Friday, February 15, 2008

Our Ms. Brooks: The Torture Legacy

Rosa Brooks, canny observer that she is, admitted something important in her most recent column published yesterday in the Los Angeles Times. While we all were distracted by the current campaign, the White House has been busy:

...While we were all fixated on who will be the next president, loyalists to the outgoing president took advantage of our collective distraction to try to leave a last gruesome legacy for the American people: torture.

Remember waterboarding? In most versions of waterboarding, detainees are blindfolded and then strapped to a board. After that, they have water poured into their mouth and nose, sometimes through a cloth or cellophane (to enhance the sensation of simultaneous smothering and drowning). It was a favorite interrogation method of the Spanish Inquisition. U.S. courts have recognized it as torture, and in past wars, the U.S. government prosecuted it as a war crime.

Not anymore! While the rest of us were obsessing over the 600 possible methods of counting delegates, the Bush administration was busily conducting a PR campaign on behalf of waterboarding.
[Emphasis added]

She's quite right. Attorney General Mukasey has made it clear that he won't be prosecuting anybody involved in waterboarding. CIA Director Hayden has admitted that some high profile detainees were waterboarded. Supreme Court Justice Antonin Scalia, the White House's favorite jurist, has indicated that torture isn't necessarily unconstitutional, especially when a terrorist threat is involved. White House mouth piece Tony Fratto told us that waterboarding isn't illegal and whether it will be used again in the future "will depend on circumstances."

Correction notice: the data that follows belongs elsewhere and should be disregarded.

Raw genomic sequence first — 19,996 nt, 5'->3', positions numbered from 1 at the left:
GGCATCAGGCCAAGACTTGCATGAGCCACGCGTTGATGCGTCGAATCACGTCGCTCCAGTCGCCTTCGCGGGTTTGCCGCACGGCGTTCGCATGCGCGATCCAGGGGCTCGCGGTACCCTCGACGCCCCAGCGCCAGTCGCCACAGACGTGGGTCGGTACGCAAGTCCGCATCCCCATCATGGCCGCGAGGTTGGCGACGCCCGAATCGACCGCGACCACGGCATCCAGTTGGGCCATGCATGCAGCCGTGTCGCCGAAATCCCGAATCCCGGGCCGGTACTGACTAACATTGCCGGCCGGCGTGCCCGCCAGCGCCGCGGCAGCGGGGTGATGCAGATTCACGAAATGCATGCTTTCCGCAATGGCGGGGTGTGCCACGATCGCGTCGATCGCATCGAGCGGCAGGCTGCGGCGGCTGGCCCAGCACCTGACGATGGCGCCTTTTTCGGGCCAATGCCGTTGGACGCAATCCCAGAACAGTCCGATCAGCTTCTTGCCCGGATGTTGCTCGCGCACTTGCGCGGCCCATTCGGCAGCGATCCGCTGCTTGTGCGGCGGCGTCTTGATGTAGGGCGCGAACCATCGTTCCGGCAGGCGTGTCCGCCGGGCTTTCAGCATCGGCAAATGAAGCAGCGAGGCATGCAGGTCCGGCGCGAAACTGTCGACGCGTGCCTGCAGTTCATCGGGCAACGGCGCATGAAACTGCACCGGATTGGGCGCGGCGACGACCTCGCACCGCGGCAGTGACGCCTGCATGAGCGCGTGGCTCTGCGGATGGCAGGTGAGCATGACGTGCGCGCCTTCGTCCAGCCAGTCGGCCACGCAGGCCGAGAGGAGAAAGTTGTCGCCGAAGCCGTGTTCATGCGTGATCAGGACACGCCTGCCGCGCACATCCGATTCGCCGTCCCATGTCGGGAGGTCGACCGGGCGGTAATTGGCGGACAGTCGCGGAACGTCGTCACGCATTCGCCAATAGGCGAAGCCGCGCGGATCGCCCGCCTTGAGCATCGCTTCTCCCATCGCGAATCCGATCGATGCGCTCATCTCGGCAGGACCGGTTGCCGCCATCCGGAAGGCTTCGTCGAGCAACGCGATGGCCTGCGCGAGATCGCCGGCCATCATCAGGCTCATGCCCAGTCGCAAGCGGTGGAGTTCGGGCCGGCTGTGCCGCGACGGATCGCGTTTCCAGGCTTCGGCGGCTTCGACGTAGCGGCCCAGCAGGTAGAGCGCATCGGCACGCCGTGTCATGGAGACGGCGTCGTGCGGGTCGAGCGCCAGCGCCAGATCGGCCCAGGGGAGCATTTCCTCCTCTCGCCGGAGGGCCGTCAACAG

Congress recently sent a bill to the President which specifically states that this torture technique is illegal, a bill which the President has promised to veto because it infringes on his executive power to torture anybody in any way he pleases, thank you very much.

That's some legacy, eh?

Ms. Brooks concludes that the next president will face the issue come January 19, 2009, and she issues some advice with a warning:

The task for the next president, Democrat or Republican, is clear. Very soon after taking office, our next president needs to lay this monster to rest by unambiguously repudiating waterboarding and all forms of torture.

That's the easy part of the next president's task, though. The hard part? Prying the thumbscrews out of the Bush administration's cold, dead hands.

339 days.

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Anonymous Anonymous said...

Ye gods! Is there nothing these monsters won't try to justify? Never mind. I know the answer to that.

4:21 AM  

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